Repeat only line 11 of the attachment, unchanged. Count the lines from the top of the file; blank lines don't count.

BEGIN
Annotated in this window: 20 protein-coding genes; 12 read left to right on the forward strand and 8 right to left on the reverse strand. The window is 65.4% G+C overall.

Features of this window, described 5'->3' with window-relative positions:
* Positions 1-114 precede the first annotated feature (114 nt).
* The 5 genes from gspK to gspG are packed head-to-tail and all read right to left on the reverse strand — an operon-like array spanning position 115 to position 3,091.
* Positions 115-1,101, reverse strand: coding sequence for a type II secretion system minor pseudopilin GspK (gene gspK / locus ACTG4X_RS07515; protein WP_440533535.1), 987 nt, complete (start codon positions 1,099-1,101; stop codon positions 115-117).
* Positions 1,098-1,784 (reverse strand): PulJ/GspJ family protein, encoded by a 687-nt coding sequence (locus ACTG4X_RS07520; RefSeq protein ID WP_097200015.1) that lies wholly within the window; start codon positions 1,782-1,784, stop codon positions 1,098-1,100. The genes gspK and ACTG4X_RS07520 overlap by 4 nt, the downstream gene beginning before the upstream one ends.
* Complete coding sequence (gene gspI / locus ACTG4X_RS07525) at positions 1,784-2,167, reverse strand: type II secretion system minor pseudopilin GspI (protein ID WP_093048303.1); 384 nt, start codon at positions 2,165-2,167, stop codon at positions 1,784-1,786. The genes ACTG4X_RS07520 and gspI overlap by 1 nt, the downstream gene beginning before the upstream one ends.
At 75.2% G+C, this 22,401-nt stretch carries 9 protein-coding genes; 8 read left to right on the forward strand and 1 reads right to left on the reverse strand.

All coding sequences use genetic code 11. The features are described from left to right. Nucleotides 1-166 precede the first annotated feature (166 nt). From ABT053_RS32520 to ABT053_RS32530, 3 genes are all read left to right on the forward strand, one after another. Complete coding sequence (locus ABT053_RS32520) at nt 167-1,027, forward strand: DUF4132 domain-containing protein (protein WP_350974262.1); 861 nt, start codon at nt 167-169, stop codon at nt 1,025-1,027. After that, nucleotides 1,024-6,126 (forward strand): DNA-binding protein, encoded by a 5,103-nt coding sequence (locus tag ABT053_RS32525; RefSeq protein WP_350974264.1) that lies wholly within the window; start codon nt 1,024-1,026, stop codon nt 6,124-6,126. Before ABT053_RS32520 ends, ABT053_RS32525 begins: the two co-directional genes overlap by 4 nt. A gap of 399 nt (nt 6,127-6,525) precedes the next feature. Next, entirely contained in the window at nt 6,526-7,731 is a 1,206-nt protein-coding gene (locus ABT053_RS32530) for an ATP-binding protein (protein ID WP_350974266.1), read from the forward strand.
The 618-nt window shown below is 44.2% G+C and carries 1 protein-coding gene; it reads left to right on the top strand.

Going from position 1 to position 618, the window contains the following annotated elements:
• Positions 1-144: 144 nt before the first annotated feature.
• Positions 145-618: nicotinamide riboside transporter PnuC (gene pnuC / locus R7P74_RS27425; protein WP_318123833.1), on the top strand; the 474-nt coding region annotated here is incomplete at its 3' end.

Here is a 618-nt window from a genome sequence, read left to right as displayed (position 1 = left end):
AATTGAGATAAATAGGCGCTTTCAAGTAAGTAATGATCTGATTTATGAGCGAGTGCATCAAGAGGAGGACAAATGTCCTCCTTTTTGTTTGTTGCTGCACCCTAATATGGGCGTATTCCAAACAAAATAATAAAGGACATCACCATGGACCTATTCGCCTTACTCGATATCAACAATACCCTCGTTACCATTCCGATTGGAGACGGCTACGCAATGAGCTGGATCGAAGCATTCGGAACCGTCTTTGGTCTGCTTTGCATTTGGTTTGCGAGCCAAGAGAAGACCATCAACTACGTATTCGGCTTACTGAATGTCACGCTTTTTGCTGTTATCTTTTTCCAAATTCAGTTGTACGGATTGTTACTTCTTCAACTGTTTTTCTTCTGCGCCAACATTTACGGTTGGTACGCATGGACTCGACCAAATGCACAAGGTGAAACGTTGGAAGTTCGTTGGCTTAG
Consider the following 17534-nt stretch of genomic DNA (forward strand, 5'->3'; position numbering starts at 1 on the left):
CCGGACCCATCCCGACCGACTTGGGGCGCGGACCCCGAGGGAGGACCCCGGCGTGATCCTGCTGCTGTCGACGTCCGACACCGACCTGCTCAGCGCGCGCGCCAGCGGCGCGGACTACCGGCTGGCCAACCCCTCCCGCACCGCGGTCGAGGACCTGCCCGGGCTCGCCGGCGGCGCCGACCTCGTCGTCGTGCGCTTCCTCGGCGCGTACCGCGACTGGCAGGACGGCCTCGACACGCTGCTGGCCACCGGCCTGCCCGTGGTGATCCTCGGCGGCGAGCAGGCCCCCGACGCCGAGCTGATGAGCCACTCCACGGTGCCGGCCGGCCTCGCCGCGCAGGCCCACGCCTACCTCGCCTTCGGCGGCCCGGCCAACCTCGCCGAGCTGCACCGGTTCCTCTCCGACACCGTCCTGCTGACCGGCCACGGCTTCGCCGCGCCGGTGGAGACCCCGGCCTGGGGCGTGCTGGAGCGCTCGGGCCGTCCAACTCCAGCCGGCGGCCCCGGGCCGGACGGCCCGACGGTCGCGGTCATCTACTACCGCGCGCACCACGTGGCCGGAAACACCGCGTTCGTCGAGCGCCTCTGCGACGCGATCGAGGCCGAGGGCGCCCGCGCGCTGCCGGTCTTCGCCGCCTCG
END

Going from position 1 to position 618, the window contains the following annotated elements: